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COVID-19: Returning to Work

COVID-19: Returning to Work

04 Jun 2020
COVID-19: Returning to Work

The UAE Government is easing the restrictions to restart economic activity.
 
With the opening of a number of business sectors, there is an expectation that the economic conditions will be enhanced. Businesses should therefore ensure that the health and safety of employees is appropriately protected during this period. 
 
If an employee presents a legitimate concern in respect of returning to work, we recommend that employers listen to employee's concerns and ponder whether the company may assist the employee's request. Should an alternative arrangement be agreed, that should be documented in writing and signed by both parties.
 
If an employee refuses to return to work without a reasonable reason, this could be considered an unauthorised absence. Employees should be contacted regularly and advised that failure to return to work may lead to a disciplinary sanction. We advise that legal advice is sought on a case by case basis prior to taking any disciplinary action.
 
During the lockdown, employees' salaries were reduced. There is no legal obligation to increase salaries upon an employee's return to work. However, this decision will be contingent on what was agreed with the employee in respect of the salary reduction - whether this is in the context of the guidelines issued by a regional government or agreed between employer and employee.
 
If the employees were informed that the salary reduction would be temporary, the salary reduction cannot be enforced permanently. Still, subject always to employee agreement, the salary can be maintained at the reduced rate after returning to work.
 
The UAE authorities recently approved several regulations concerning non-government companies administering Covid-19 testing:
 

The UAE Ministry of Human Resources and Emiratisation (MOHRE) stated that employers should carry out measures to safeguard the employees working at their premises, including the following:

  • Provide screening devices on the premises to take employee temperature and check symptoms twice a day.
  • Suspected cases should be referred to the health authorities and should be prohibited from going to work or entering staff accommodation.
The DED has also introduced a similar protocol for all businesses which includes a requirement to ensure that anyone entering a building or office including staff and guests must undergo temperature screening and checks.
 
Whilst both the MOHRE and DED protocol may not directly apply to certain companies (for example, those who are based in a free zone), most free zone authorities are adopting similar measures. 
 
If an employee refuses to consent to testing, they should be refused entry. 
 
What should employers do to protect its employees? 
 
1. Identification of employees who are in high risk categories and/or those who have a direct family member with whom they live who may be in a high risk category;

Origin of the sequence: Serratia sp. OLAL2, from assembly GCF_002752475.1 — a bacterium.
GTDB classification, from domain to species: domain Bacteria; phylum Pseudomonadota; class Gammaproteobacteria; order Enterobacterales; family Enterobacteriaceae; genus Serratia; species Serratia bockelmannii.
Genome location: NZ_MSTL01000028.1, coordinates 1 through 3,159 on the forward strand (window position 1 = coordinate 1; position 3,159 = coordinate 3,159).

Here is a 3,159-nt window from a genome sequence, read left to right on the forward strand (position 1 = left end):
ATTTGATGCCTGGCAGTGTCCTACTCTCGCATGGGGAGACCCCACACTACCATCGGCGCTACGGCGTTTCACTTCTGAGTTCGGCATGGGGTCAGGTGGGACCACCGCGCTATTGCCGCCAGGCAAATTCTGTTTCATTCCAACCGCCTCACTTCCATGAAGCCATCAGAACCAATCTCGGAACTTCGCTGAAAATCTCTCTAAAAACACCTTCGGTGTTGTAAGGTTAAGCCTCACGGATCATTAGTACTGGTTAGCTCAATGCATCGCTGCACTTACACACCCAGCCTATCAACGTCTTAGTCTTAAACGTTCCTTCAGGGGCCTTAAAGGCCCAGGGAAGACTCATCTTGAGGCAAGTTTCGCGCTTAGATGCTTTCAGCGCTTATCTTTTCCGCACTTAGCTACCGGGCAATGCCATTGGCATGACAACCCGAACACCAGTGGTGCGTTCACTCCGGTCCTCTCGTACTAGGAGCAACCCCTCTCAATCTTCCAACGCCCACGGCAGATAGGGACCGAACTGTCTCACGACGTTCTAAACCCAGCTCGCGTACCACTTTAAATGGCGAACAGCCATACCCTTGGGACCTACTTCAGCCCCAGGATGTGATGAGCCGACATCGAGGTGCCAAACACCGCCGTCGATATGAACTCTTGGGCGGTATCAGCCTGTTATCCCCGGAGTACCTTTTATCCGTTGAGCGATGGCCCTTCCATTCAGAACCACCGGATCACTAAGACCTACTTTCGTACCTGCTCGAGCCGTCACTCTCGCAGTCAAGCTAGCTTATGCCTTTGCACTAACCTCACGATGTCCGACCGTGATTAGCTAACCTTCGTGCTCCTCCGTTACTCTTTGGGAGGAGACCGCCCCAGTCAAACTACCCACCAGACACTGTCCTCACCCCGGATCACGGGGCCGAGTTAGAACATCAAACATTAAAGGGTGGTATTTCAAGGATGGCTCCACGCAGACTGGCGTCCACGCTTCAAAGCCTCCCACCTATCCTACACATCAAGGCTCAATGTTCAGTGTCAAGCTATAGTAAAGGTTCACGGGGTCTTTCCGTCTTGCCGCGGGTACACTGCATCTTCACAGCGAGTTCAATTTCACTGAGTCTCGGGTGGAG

2. Organising break times so that communal areas are not overcrowded;
3. Schedule staff attendance e.g. days in the office or start and end times in the office;
4. Providing masks and gloves for employees to wear at work;
5. Explaining the rules surrounding communal areas, for example the storage of food in the fridge;
6. Providing hand sanitisers, tissues, and washing facilities as well as disinfectant sprays so that desks can be cleaned;
7. Exhibiting signs regarding good hygiene practices and best practice re prevention of the spread of Covid-19; 
8. Deep cleaning of premises and sanitisation of the office, workspaces and communal areas; and
9. Restricting the number of people in a lift at any one time.
 
Visitors should limited, with any attendance being recorded to ensure that capacity levels are meticulously checked. 
 
The UAE Supreme Committee of Crisis Disaster Management announced that daily sterilisation of the workplace is mandatory and employees and guests should be provided with sanitisers at all times. 
 
What HR Departments should implement: 
a) Ensure everyone's contact numbers and emergency contact details are updated;
b) Assign a coordinator or team to prepare plans and monitor the compliance with official advice;
c) Continue to communicate as the situation changes;
d) Ensure all staff are aware of your response as an employer;
e) Check that managers are well informed on how to spot symptoms of coronavirus and are clear on any relevant processes (e.g., sickness reporting and sick pay, and procedures in case an employee is infected);
f) HR policies and handbooks should be reviewed and updated with respect to new procedures; 
g) Ensure that all potential incidents are being reported to HR so they can understand the overall risk to the business; and
h) Make sure there is a designated place for people should they fall ill at work.
 
For further insight on the above, please contact Helena

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